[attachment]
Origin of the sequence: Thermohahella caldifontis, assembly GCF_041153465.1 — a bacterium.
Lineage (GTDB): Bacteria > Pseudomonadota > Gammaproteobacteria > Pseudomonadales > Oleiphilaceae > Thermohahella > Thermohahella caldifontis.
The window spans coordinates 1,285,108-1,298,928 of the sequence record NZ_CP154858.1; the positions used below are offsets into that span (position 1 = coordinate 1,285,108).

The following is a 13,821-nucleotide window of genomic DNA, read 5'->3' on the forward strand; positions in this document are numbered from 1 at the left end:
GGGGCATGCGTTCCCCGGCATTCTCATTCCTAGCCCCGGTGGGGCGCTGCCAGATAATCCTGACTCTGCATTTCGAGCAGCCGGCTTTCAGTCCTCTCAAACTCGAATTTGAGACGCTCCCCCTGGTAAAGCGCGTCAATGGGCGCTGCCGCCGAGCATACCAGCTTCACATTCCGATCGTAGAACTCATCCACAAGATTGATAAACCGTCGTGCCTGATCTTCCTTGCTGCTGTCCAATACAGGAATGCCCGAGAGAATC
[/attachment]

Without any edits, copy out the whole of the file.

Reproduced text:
Origin of the sequence: Thermohahella caldifontis, assembly GCF_041153465.1 — a bacterium.
Lineage (GTDB): Bacteria > Pseudomonadota > Gammaproteobacteria > Pseudomonadales > Oleiphilaceae > Thermohahella > Thermohahella caldifontis.
The window spans coordinates 1,285,108-1,298,928 of the sequence record NZ_CP154858.1; the positions used below are offsets into that span (position 1 = coordinate 1,285,108).

The following is a 13,821-nucleotide window of genomic DNA, read 5'->3' on the forward strand; positions in this document are numbered from 1 at the left end:
GGGGCATGCGTTCCCCGGCATTCTCATTCCTAGCCCCGGTGGGGCGCTGCCAGATAATCCTGACTCTGCATTTCGAGCAGCCGGCTTTCAGTCCTCTCAAACTCGAATTTGAGACGCTCCCCCTGGTAAAGCGCGTCAATGGGCGCTGCCGCCGAGCATACCAGCTTCACATTCCGATCGTAGAACTCATCCACAAGATTGATAAACCGTCGTGCCTGATCTTCCTTGCTGCTGTCCAATACAGGAATGCCCGAGAGAATC